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“winter levels” Huge surge of A&E patients in hospitals as Ireland braces for a wave of Delta variant cases

HSE chief warns emergency departments under pressure

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Hospitals are experiencing “winter level” surges of patients in emergency departments as Ireland braces for a wave of Delta variant cases.

HSE chief operations officer Ann O’Connor said some hospitals have seen a large number of people attending in the last week.

Ms O’Connor said hospitals in Mayo, Galway, Tallaght and Mullingar have been under particular strain. Ms O’Connor said some emergency departments are seeing “winter level” attendances.

These hospitals may have to cut back on non-Covid care again if there is a serious rise in patients hit by the Delta variant.

The HSE revealed it has plans in place to trigger if the highly infectious Delta variant causes a spike in cases and a rise in hospitalisations.

HSE chief clinical officer Dr Colm Henry admitted although Covid-19 vaccination has weakened the link between cases of the virus and hospitalisations but it is not “broken”.

He said: “If there are enough cases, there will be enough vaccine breakthroughs in fully vaccinated people. If there are enough cases, those who are unvaccinated will get the greater numbers of those cases.”

There will be some rise in hospitalisations but it will not be on the scale seen in January and it is unclear at this point how serious it will be. Infections are mostly in people under 45.

The inevitable strategy if there is a significant rise in Covid-19 patients is to scale back on waiting list patients.

The HSE plan involves diverting public patients to private hospitals again if needed. It comes as HSE chief Paul Reid admitted the vaccination roll out will not be able to keep pace with the escalation in cases spurred by the Delta variant. He said cases will likely peak in August but the vaccination will not be able to keep pace.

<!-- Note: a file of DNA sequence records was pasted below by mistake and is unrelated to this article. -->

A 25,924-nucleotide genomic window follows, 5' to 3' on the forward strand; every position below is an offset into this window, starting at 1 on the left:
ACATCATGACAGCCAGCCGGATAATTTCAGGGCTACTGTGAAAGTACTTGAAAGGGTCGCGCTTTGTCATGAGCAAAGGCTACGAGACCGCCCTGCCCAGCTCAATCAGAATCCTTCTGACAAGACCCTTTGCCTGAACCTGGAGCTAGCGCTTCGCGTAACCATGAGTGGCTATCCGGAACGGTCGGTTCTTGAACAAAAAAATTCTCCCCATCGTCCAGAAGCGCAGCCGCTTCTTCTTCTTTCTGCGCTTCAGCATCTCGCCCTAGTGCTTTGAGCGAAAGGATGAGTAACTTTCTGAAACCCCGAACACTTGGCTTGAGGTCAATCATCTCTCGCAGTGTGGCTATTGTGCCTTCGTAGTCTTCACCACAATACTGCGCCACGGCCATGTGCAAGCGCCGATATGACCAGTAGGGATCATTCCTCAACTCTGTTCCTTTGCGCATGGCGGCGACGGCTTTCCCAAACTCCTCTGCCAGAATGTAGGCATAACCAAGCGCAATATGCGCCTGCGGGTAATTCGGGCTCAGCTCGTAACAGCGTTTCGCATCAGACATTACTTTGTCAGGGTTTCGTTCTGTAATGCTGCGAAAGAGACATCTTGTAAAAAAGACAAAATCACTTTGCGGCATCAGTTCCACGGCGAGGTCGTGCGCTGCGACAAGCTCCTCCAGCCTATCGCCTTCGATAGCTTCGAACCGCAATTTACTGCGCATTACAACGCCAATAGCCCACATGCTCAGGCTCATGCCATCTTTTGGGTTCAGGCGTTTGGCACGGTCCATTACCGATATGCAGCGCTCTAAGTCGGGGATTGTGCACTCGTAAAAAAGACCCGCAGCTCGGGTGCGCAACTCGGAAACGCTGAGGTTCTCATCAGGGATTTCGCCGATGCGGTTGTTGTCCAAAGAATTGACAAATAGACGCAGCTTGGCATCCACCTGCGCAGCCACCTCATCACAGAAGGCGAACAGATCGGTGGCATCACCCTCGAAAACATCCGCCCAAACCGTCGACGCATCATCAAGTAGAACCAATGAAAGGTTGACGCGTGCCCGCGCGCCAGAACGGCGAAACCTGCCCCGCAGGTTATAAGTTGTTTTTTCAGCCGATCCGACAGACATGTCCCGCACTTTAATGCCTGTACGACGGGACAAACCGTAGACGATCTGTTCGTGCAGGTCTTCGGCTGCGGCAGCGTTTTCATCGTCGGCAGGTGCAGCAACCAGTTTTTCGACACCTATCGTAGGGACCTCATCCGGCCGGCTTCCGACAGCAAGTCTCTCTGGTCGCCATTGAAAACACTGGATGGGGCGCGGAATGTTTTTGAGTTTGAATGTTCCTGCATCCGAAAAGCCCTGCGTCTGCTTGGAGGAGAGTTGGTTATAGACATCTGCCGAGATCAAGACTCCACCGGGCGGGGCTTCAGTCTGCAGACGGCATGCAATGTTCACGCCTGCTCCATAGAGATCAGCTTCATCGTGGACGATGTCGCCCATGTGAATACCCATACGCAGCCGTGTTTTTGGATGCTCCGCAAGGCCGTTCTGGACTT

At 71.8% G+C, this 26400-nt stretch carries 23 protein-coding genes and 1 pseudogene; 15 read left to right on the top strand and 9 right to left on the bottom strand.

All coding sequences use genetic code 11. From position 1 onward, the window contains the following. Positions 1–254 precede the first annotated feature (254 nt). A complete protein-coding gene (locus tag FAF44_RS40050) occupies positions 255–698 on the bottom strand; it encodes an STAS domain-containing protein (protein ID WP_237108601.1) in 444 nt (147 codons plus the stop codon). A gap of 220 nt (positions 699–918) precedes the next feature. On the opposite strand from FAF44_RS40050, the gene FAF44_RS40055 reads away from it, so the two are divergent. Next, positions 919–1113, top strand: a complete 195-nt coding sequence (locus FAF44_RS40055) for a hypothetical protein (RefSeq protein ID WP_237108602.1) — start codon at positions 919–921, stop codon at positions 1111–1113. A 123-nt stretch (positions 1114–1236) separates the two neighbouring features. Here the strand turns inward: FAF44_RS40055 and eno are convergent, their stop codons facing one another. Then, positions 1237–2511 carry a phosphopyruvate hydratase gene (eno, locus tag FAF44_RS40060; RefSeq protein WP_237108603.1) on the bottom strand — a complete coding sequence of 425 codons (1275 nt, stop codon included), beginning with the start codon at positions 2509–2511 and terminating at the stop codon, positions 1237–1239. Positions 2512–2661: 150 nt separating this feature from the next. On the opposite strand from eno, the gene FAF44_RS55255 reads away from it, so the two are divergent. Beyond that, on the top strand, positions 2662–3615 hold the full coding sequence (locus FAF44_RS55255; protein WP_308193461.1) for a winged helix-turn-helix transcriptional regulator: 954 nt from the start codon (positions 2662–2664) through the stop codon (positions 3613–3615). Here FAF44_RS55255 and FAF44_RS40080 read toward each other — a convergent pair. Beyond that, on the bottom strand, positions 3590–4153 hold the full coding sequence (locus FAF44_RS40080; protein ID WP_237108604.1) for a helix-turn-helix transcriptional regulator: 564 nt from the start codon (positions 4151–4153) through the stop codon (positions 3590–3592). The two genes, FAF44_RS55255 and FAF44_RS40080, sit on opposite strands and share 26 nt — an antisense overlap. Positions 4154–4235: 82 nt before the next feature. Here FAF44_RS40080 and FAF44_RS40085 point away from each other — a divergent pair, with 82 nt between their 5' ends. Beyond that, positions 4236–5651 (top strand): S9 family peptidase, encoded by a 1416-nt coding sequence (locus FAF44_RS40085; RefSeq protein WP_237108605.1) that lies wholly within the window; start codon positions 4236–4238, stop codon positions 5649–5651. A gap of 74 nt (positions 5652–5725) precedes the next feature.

Vaccinations, which had been at a peak, will fall next week due to a drop in supply although around 240,000 will still receive a jab.

He said the HSE is closing the gap every day with vaccines but the “most likely scenario is that the pace of growth of the Delta variant will most likely outmatch our supply of vaccines in the coming weeks.”

Dr Henry said that even the least vulnerable groups can get the virus and some will get sick. “That is what we are seeing in hospitalisations in the UK. In Scotland over a five-week period, hospitalisations went up from nine to 35 a day.”

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Some two million people are now fully vaccinated and seven in 10 adults have had at least one dose.

He added that in order to be admitted to hospital “you have to be fairly sick”.

“Intensive care is fairly steady at the moment but we are used to seeing that time lag between a rise in cases, then hospitalisations, and then intensive care and deaths.”

He was speaking as another 534 new cases of the virus were reported yesterday.

There has been no surge in Covid-19 admissions so far and the extent of the upcoming impact remains unclear.

There are 301 intensive care beds now in the system and 260 patients are in these units now.

Dr Henry said the aim is to have 321 of these beds by the end of the year but it is “not like going down to Bargain Town and getting a bed.”

Fifty-eight patients with Covid were in hospital yesterday, a rise since last week. But the numbers in intensive care are stable at 17. Around 70pc of cases are the Delta variant.

The evidence is that it spreads quickly, with some infection starting in settings outdoors and passing through a web of disease among other groups and being passed on in cars and sports facilities.

The threat to hospitals comes as they continue to try to recover from the cyber attack which led to widespread cancellation of patient appointments.

Mr Reid said he is being straight with the public and they need to be mindful of exposure to the virus in the coming weeks.

The highest incidence is in Donegal, Waterford and Sligo.

An HSE spokesperson said it is also concerned it will see its test and trace system come under pressure. The numbers of people showing up for testing are on par with January levels but the positivity rate is much lower at 4.6pc compared to 50pc early in the year.

The HSE plan in the event of more strain in the system involves people logging in close contacts online. The plan will also involve the use of more antigen tests.

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